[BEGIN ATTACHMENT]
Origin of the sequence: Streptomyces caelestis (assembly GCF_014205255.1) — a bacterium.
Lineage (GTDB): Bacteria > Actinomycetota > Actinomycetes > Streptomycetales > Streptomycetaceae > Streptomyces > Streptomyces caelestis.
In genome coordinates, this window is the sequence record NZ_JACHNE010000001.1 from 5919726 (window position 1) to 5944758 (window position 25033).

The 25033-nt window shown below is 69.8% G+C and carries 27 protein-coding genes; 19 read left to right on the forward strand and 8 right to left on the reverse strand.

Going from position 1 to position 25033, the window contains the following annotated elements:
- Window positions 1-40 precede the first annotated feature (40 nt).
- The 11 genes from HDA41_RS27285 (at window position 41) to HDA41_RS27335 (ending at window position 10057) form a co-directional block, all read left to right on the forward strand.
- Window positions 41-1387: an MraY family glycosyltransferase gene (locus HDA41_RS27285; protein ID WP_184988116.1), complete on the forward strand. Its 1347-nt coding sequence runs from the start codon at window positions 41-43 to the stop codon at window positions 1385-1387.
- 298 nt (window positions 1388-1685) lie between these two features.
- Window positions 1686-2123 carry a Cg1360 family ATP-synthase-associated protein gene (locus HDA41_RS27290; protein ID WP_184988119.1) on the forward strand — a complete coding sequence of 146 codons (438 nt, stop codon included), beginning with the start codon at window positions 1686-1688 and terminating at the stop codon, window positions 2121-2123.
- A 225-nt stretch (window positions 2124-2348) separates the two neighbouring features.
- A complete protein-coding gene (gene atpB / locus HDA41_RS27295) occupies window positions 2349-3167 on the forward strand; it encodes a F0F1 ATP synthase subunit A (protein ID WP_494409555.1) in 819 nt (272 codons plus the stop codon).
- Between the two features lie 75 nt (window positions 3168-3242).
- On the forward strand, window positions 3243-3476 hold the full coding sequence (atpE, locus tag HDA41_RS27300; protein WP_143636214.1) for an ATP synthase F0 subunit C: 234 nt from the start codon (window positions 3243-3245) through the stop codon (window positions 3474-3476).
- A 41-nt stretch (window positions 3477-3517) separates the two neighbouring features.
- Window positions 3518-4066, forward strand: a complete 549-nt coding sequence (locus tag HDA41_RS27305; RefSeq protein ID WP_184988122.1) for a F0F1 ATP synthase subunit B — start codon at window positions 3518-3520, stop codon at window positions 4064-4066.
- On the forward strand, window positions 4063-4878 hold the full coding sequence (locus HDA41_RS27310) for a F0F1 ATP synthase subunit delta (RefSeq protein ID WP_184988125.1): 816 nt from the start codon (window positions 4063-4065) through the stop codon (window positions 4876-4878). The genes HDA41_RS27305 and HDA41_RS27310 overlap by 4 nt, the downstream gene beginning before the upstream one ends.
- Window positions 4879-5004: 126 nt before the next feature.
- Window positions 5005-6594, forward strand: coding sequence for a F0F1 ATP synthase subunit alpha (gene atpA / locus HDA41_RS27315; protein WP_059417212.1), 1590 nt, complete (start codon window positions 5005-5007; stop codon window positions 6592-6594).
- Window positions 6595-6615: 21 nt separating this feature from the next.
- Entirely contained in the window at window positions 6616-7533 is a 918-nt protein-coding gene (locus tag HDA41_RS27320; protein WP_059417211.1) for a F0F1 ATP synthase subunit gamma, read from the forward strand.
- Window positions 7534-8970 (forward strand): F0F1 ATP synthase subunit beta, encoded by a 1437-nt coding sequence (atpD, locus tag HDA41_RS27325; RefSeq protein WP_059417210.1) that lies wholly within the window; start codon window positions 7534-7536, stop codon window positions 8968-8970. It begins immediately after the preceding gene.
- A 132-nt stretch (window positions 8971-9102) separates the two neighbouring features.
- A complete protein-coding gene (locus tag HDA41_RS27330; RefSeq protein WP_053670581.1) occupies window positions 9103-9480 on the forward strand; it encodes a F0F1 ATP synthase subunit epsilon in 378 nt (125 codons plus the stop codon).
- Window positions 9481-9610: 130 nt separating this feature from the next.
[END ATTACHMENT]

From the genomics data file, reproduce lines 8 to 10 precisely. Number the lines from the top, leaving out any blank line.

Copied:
- Window positions 41-1387: an MraY family glycosyltransferase gene (locus HDA41_RS27285; protein ID WP_184988116.1), complete on the forward strand. Its 1347-nt coding sequence runs from the start codon at window positions 41-43 to the stop codon at window positions 1385-1387.
- 298 nt (window positions 1388-1685) lie between these two features.
- Window positions 1686-2123 carry a Cg1360 family ATP-synthase-associated protein gene (locus HDA41_RS27290; protein ID WP_184988119.1) on the forward strand — a complete coding sequence of 146 codons (438 nt, stop codon included), beginning with the start codon at window positions 1686-1688 and terminating at the stop codon, window positions 2121-2123.